Every business wants to see big demand for its services. But when you’re running a small eCommerce business, big demand can often spell disaster if you lack the capacity to fill and ship out orders. After all, it’s hard to secure enough capital to invest in a whole load of inventory you aren’t confident you can sell, and it takes a lot of time and energy packing and shipping orders all over the place.
That’s precisely why more and more small businesses are experimenting with drop shipping.
What is Drop Shipping?
Simply put, drop shipping is a retail fulfillment method in which a business does not keep the products it sells in stock. When a drop shipping arrangement is put in place, a store will sell a product online. Then, the business will purchase the item it has sold from a third party, and have that item shipped directly to the customer.
Bearing that in mind, drop shipping means that the merchant never actually touches the product being sold.
Why Do Businesses Use Drop Shipping?
Drop shipping isn’t for everyone, but it does come with a clear set of advantages  for certain businesses.
First and foremost, choosing to drop ship items means that you won’t need as much capital to get up and running. If you launch an eCommerce store using the drop shipping method, you don’t need to invest up front in any inventory whatsoever. In fact, you won’t need to purchase a single item until you’ve already sold it to a customer.
Likewise, small eCommerce businesses tend to drift towards the drop ship model because it has exceptionally few logistical constraints. By drop shipping, you won’t need to worry about managing a warehouse or renting space, shipping your orders or handling returns.
That means lower overhead, flexibility in terms of location and the ability to offer a huge selection of products of all shapes and sizes. This makes scaling up a whole lot easier, which can increase your bottom line substantially.
That being said, it’s worth pointing out that drop shipping does come with a few disadvantages, too. Margins are usually pretty low — and because you’re relying on the competency of suppliers and third parties to fulfill your orders, drop shipping takes a lot of business elements out of your control.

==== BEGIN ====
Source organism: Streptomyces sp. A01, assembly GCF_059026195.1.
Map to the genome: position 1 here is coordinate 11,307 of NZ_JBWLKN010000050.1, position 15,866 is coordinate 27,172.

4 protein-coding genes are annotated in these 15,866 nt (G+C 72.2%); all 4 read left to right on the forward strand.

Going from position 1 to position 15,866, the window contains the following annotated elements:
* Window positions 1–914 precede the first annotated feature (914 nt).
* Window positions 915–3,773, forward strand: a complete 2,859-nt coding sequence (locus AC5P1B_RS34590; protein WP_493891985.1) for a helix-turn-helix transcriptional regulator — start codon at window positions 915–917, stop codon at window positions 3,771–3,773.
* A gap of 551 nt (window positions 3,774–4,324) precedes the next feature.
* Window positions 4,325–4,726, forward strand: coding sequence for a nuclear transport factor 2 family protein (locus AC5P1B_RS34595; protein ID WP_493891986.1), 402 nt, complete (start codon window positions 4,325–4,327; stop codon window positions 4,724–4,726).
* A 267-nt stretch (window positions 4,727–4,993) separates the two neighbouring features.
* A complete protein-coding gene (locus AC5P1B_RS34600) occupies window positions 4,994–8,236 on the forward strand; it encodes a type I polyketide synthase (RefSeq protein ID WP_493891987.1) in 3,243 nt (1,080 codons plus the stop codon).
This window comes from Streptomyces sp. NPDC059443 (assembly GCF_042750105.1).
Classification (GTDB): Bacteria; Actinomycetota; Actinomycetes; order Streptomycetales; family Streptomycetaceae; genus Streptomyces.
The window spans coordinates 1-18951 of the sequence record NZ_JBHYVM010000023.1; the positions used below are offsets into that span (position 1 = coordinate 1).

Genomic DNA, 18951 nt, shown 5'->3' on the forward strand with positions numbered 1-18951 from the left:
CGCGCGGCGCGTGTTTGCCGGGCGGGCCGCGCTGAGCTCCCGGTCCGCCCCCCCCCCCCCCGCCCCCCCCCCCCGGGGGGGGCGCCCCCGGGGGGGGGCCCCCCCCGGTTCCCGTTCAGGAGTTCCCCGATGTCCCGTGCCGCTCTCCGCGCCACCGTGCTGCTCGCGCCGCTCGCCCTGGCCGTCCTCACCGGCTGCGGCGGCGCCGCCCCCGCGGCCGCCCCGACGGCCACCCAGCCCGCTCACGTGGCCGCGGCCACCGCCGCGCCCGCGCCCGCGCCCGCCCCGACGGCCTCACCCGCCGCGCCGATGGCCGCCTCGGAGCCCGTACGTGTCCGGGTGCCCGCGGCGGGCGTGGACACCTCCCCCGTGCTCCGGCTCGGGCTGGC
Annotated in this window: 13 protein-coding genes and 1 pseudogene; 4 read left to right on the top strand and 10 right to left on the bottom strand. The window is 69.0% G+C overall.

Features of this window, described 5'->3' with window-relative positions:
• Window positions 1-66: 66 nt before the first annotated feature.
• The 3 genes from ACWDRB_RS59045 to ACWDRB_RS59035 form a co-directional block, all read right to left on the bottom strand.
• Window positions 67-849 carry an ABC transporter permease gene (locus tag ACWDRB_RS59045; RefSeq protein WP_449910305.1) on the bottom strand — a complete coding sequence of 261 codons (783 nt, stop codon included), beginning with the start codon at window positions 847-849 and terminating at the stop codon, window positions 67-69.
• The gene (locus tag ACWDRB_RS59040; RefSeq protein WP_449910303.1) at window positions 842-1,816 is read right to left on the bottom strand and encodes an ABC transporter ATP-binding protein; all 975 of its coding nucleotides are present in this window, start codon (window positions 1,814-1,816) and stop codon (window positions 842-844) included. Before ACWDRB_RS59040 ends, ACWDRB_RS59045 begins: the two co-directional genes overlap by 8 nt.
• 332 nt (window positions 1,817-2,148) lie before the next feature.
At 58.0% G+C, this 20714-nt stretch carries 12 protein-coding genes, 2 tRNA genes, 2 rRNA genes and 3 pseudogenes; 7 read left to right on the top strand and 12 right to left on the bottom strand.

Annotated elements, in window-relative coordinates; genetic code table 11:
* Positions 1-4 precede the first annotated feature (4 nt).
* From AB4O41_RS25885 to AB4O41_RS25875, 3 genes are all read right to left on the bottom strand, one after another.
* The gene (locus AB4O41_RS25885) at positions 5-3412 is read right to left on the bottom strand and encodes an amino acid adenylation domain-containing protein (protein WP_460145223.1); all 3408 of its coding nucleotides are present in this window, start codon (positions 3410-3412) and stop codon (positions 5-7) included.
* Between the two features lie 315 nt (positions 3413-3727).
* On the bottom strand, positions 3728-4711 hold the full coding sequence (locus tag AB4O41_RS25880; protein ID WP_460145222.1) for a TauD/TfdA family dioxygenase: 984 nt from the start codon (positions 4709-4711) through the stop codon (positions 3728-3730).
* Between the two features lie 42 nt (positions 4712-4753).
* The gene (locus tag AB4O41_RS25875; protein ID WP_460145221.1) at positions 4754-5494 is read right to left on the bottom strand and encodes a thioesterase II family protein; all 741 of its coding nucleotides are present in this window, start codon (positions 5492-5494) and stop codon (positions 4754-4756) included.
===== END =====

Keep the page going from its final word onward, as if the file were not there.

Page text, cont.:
How Can I Use Drop Shipping for My eCommerce Business?
First and foremost, you’ve got to do your homework. If you run an existing eCommerce business, it’s worth conducting some extensive market research in order to figure out what you stand to gain or lose from striking a drop shipping agreement with a third party.
If you feel that drop shipping is right for your business, there are plenty of options to explore. There are a wide range of drop shipping companies  that specialize in imports, exports and every niche product you could possibly think of — and they all come with their own fee structures, terms, pros and cons.
If you manufacture your own products, or are trying to free up space you currently occupy in a warehouse, eCommerce platforms like Amazon  offer their own fulfillment services in which you can use their space and resource to store, sell and ship your inventory.
Just remember: Rome wasn’t built in a day, and you might experience some trial and error in terms of finding the right drop shipping partners and a sustainable level of integration. But if you truly think drop shipping could bolster your eCommerce business, it’s definitely a possibility worth exploring.
Drop Shipping  Photo via Shutterstock